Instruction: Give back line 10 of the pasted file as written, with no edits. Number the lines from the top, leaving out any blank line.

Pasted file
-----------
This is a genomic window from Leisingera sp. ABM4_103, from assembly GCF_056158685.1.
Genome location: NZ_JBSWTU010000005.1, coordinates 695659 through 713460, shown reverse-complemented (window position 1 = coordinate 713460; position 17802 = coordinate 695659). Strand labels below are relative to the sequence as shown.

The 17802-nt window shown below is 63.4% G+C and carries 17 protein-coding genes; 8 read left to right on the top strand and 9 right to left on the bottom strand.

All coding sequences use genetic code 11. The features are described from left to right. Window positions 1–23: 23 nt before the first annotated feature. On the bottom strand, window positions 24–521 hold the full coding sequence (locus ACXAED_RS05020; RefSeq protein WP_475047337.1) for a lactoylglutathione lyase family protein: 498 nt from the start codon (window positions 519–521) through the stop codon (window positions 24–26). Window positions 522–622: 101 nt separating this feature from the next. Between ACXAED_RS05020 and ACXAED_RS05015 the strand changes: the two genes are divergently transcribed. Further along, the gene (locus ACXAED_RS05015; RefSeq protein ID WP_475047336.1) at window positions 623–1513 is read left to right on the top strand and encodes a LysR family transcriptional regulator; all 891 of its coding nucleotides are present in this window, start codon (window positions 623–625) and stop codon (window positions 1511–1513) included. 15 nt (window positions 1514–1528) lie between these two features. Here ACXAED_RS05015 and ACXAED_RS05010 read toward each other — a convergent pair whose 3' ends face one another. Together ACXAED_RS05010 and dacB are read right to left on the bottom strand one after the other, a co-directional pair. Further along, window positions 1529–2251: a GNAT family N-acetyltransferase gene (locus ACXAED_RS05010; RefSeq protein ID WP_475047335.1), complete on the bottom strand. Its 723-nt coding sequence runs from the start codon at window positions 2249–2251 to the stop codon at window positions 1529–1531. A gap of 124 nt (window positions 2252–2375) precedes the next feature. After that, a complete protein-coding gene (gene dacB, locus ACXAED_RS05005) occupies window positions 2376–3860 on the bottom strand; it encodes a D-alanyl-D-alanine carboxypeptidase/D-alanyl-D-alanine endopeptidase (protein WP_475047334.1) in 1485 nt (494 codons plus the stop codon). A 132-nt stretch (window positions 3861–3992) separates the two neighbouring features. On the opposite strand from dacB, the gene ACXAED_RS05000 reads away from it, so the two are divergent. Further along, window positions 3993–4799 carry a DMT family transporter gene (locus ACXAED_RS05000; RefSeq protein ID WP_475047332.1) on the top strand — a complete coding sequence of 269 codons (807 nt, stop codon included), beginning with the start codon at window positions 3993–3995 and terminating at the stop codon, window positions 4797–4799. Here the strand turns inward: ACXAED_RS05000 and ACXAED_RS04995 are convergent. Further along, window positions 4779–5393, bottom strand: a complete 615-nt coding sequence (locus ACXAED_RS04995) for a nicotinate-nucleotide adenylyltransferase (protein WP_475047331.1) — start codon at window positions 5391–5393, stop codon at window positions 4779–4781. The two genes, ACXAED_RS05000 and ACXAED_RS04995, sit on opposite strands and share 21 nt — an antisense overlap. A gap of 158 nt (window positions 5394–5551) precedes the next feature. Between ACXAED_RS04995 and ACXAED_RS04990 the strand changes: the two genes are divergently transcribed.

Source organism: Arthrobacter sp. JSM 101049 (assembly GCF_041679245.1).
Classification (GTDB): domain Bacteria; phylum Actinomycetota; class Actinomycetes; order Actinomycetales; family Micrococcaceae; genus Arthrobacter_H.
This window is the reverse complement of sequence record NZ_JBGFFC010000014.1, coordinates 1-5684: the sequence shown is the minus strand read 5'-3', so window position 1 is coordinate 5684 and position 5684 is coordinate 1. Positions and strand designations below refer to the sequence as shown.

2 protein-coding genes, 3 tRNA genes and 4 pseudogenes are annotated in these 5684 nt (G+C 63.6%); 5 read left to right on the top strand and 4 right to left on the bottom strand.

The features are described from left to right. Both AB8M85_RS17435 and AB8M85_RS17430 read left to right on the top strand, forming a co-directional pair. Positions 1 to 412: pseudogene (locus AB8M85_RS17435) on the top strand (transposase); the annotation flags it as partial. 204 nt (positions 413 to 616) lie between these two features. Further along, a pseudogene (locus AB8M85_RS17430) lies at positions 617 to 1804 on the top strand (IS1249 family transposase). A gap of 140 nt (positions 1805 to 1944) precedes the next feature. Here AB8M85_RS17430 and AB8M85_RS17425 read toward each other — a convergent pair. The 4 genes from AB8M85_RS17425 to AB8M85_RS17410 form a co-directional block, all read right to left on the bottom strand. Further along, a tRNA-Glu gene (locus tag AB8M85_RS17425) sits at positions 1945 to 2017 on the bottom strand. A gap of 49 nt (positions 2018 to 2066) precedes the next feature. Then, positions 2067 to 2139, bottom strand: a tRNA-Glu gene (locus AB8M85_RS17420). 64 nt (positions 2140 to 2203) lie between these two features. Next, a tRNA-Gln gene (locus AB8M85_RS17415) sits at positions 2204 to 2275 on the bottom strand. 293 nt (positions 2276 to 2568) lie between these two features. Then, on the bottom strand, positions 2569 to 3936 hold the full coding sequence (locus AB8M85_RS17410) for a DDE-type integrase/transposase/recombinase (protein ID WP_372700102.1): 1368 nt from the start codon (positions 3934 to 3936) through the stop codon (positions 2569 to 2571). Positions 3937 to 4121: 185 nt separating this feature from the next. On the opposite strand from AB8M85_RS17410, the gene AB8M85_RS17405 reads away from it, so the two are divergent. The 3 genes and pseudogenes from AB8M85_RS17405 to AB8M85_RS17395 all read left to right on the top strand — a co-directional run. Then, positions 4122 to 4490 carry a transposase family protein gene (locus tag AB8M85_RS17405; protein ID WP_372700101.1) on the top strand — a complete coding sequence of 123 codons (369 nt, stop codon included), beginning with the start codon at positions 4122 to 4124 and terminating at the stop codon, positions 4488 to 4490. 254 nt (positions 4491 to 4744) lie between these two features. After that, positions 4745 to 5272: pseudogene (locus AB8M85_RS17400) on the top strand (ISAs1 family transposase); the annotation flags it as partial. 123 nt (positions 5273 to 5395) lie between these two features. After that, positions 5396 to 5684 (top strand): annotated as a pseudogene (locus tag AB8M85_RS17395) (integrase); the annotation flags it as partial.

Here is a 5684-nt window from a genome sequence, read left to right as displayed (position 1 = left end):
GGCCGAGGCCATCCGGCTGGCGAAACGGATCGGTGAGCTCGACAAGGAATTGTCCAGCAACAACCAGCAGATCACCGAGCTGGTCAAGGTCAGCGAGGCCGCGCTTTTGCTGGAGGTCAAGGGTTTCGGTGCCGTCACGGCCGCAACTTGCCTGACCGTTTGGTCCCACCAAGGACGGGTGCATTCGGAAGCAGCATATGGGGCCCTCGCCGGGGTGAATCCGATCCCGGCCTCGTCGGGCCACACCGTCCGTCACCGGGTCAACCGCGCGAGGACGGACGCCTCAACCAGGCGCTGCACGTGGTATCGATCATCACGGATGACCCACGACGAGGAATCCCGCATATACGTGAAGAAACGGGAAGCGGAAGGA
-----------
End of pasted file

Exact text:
Here is a 5684-nt window from a genome sequence, read left to right as displayed (position 1 = left end):